• 1 small (or half a large) russet potato, peeled and very thinly sliced (mandolin works best)
  • 1/2 tablespoon extra virgin olive oil (for potatoes)
  • 1 cup grated old cheddar cheese
  • 2 to 3 green onions, sliced in half lengthwise 
  • small handful of chives
  • flakey sea salt (Maldon)
  • few sprigs of fresh thyme (optional)

method:

  1. Add honey to warm water and whisk until combined. Pour yeast on top and mix. Let sit 5 to 10 minutes. The yeast should fully dissolve and bubble. 
  2. In the bowl of a stand mixer add the flour, salt, and thyme. (If you do not have a stand mixer and want to knead by hand, see the recipe notes above). Whisk until evenly combined. Make a well in the middle of the bowl. Pour yeast/water mixture and two tablespoon of olive oil. Attach dough hook to kitchen stand mixer, turn on low and let mix for five minutes, scraping down the sides of the bowl as needed. Dough is ready when it begins to climb dough hook and look evenly combined. This is a wet dough so it will be sticky and will not come together in a ball as other some doughs do. 
  3. Cover with tea towel or plastic wrap and let rise for thirty minutes up to two hours. The dough is ready when it has at least doubled in size. The longer (or warmer) the better. (read recipe notes above on how to speed up the rising process). While bread is proving, slice your potato and toss in 1/2 tablespoon of olive oil and a pinch of salt.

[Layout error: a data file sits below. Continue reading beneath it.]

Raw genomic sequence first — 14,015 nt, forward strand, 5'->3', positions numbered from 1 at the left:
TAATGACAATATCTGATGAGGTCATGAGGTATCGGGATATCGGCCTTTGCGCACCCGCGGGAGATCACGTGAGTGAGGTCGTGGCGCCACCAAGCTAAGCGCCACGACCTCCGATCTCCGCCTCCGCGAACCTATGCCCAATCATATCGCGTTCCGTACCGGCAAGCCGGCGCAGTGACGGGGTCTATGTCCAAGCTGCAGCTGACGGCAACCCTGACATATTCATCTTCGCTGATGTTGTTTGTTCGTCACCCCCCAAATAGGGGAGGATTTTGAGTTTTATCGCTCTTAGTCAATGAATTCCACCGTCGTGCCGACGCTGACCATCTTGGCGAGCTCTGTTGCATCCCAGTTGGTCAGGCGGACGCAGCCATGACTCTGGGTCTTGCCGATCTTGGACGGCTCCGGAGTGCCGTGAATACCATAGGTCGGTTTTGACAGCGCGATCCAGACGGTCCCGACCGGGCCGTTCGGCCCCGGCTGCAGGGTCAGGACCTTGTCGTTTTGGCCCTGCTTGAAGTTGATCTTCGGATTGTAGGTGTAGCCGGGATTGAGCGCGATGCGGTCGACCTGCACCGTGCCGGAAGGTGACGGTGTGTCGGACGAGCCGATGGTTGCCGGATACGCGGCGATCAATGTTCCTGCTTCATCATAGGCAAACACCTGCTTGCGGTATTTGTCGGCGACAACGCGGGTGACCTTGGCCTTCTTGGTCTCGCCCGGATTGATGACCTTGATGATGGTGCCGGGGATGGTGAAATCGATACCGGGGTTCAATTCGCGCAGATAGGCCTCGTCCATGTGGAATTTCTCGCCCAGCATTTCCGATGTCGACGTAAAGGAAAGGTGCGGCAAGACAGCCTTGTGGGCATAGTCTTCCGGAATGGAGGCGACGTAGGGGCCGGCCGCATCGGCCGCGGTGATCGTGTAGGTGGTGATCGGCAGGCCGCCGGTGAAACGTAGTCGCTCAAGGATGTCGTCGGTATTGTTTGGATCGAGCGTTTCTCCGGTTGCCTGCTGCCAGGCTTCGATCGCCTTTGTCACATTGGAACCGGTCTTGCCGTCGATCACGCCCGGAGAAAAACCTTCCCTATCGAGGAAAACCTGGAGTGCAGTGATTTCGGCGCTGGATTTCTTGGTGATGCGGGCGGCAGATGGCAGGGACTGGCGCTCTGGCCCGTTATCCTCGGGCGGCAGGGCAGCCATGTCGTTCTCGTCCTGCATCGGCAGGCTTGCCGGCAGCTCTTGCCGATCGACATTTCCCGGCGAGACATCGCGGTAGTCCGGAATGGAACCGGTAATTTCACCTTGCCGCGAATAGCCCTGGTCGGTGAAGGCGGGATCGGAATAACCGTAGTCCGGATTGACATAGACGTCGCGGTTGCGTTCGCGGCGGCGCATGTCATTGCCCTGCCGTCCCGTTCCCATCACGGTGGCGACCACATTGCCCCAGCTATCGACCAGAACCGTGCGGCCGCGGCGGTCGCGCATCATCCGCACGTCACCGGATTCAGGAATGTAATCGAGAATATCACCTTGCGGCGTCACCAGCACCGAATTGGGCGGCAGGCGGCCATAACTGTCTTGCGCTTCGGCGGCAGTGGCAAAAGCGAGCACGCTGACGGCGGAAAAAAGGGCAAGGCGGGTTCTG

4. Preheat oven to 400ºF and line a baking tray with parchment paper. Dump dough onto tray. spread out with fingers into one large rustic shape or separate dough and make into two or three smaller shapes. Sprinkle on half the cheddar cheese, lay on thin potato slices, and add the onions, chives, and thyme (if desired). Drizzle a tablespoon of olive oil on top of the bread. I brush a little more on the sides of the bread where there are no toppings. Bake for 20 minutes or until bread begins to start turning golden. Remove from oven, add second half of cheese, turn oven to broil and return bread to oven for about 3 minutes or until cheese is bubbly and bread looks crispier. Let cool for 3 minutes and add a sprinkle of flakey sea salt. Let fully cool. 

Recipe adapted from The Sugar Hit's Za'atar Flatbread